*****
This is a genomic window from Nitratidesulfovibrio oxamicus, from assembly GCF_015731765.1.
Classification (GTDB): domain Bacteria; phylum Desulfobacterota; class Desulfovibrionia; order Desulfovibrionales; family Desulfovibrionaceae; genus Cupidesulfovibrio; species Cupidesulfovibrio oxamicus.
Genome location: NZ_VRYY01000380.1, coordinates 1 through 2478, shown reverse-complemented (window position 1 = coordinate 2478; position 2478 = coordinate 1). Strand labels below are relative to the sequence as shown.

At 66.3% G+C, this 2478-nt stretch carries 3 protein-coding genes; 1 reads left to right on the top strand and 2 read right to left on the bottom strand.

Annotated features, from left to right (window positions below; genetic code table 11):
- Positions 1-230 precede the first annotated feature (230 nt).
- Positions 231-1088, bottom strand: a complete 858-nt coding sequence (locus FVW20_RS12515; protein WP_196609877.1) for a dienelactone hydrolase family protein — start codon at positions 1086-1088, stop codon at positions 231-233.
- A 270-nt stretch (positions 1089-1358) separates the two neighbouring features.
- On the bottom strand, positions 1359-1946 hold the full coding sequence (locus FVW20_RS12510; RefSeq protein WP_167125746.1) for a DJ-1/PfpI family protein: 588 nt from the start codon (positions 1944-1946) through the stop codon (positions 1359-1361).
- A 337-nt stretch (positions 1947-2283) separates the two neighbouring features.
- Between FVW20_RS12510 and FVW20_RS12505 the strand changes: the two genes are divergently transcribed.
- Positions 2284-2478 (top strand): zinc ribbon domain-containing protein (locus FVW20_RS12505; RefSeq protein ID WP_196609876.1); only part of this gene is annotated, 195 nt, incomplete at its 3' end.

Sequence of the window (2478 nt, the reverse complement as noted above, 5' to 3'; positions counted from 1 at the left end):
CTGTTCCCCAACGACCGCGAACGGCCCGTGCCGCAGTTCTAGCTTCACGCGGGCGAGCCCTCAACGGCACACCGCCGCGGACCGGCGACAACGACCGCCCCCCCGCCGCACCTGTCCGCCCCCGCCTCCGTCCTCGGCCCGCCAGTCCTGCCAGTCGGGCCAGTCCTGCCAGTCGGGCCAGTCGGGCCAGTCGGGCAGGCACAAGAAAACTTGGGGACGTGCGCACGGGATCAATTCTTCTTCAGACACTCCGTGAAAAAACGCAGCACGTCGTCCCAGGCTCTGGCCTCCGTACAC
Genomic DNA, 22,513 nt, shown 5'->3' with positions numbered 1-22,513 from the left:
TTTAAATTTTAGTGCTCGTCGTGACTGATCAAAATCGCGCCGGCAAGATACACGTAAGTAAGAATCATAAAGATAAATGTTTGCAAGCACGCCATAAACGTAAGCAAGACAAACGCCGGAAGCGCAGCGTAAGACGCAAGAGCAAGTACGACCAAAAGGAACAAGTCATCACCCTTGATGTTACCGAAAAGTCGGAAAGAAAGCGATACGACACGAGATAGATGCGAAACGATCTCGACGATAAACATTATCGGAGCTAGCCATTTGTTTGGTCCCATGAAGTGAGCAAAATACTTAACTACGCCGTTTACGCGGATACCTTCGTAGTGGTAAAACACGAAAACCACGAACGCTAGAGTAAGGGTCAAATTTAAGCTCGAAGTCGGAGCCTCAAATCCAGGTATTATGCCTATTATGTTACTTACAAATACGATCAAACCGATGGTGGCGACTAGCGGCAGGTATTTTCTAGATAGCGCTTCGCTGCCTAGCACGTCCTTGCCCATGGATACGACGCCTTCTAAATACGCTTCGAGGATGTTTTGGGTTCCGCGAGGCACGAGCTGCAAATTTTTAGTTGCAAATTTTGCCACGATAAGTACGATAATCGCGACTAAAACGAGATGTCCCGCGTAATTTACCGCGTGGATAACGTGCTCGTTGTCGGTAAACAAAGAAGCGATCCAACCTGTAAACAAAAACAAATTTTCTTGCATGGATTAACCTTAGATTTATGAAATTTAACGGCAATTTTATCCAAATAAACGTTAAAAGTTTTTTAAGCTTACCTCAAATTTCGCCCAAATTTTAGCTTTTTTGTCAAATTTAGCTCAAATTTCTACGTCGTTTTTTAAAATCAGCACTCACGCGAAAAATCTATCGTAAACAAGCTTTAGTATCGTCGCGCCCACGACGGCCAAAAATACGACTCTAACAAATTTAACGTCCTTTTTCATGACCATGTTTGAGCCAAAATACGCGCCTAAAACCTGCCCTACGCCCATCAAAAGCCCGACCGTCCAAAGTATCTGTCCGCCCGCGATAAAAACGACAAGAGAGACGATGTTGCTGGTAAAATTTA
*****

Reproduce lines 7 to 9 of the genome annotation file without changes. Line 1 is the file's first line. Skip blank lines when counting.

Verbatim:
- Positions 231-1088, bottom strand: a complete 858-nt coding sequence (locus FVW20_RS12515; protein WP_196609877.1) for a dienelactone hydrolase family protein — start codon at positions 1086-1088, stop codon at positions 231-233.
- A 270-nt stretch (positions 1089-1358) separates the two neighbouring features.
- On the bottom strand, positions 1359-1946 hold the full coding sequence (locus FVW20_RS12510; RefSeq protein WP_167125746.1) for a DJ-1/PfpI family protein: 588 nt from the start codon (positions 1944-1946) through the stop codon (positions 1359-1361).